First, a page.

IMIS | Flanders Marine Institute
 

Flanders Marine Institute

Platform for marine research

IMIS

Publications | Institutes | Persons | Datasets | Projects | Maps
[ report an error in this record ]basket (0): add | show Printer-friendly version

A conceptual model of the trophodynamical response to river discharge in a large marine ecosystem
Skreslet, S. (1997). A conceptual model of the trophodynamical response to river discharge in a large marine ecosystem, in: Ruddick, K. Processes in regions of freshwater influence (PROFILE): selected papers from the 27th International Liège Colloquium on Ocean Hydrodynamics, held in Liège, Belgium, on May 8-12, 1995. Journal of Marine Systems, 12(Special Issue 1-4): pp. 187-198
In: Ruddick, K. (1997). Processes in regions of freshwater influence (PROFILE): selected papers from the 27th International Liège Colloquium on Ocean Hydrodynamics, held in Liège, Belgium, on May 8-12, 1995. Journal of Marine Systems, 12(Special Issue 1-4). Elsevier: The Netherlands. 1-326 pp., more
In: Journal of Marine Systems. Elsevier: Tokyo; Oxford; New York; Amsterdam. ISSN 0924-7963, more
Peer reviewed article  

Available in Author 

Keyword
    Marine

Author  Top 
  • Skreslet, S.

Abstract
    Year-class strength in North-East Arctic cod (Gadus morhua), which inhabit the Barents Sea, and commercial landings of juveniles from this population, have been positively correlated with Norwegian meltwater discharge one and three years in advance, respectively. A conceptual model is developed, by empirical data used to investigate how the freshwater signal may be transmitted with time and in space through the food-web. It assumes that interannual variation in discharged volume of meltwater during summer forces planktonic primary production in neritic fronts. The strength of this impulse is transmitted from one organismic system to another, along the north Norwegian shelf, being advected by Calanus finmarchicus, a herbivorous copepod. The population system of this copepod interacts with the survival and growth of juvenile NE Arctic cod, and causes the cod stock size to fluctuate with the strength of the signal. By migration and advection within their respective population systems, NE Arctic cod and C. finmarchicus possibly transmit the freshwater signal on extensive time and space scales, from the Norwegian shelf to distant parts of the Arctic Mediterranean Ecocystem that contains both population systems. Continued empirical research and numerical modelling is needed to develop this theory.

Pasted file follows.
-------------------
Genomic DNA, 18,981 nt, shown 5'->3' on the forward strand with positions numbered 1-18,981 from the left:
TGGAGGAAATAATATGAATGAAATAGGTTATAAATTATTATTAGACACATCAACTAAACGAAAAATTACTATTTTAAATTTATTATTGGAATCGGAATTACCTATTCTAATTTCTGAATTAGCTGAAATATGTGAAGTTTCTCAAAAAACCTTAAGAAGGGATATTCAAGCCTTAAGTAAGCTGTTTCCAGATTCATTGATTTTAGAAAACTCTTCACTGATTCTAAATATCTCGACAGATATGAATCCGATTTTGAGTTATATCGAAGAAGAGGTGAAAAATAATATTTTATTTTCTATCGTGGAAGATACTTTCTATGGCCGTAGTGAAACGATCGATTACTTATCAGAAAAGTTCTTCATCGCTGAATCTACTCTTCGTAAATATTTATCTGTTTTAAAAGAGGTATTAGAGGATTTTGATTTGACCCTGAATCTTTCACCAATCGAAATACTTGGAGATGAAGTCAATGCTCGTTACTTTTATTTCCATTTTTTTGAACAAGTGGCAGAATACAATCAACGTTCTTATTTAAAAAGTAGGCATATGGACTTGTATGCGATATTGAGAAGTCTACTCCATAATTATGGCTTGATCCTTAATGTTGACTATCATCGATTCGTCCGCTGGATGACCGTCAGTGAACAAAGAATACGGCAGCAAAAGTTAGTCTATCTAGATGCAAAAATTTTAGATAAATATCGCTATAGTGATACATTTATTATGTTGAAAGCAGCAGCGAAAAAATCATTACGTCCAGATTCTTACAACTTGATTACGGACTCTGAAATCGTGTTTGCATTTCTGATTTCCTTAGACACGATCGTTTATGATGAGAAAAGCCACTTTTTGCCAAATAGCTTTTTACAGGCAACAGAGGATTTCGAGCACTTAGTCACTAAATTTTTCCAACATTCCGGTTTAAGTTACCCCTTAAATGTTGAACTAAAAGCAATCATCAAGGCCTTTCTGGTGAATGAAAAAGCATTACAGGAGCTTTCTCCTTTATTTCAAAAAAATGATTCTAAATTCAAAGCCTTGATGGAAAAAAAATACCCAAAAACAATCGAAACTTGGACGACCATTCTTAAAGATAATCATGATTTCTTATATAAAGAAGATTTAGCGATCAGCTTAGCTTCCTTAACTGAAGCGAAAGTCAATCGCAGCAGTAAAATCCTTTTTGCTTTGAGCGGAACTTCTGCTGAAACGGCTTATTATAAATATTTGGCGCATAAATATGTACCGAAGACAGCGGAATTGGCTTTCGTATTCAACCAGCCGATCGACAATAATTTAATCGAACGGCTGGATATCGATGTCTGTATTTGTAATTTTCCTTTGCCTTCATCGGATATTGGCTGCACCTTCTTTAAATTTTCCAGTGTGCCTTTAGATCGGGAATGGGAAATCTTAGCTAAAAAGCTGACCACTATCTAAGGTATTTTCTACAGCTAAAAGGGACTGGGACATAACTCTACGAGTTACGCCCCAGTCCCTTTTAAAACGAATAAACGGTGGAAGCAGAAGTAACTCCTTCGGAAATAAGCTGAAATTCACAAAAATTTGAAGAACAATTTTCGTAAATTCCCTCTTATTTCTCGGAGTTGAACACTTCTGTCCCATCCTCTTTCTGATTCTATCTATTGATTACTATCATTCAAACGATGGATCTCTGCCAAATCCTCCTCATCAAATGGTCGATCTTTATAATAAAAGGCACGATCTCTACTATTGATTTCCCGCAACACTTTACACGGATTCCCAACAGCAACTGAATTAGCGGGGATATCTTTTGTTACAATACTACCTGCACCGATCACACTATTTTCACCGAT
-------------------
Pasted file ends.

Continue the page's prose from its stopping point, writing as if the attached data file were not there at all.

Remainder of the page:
All data in IMIS is subject to the VLIZ privacy policy Top | Author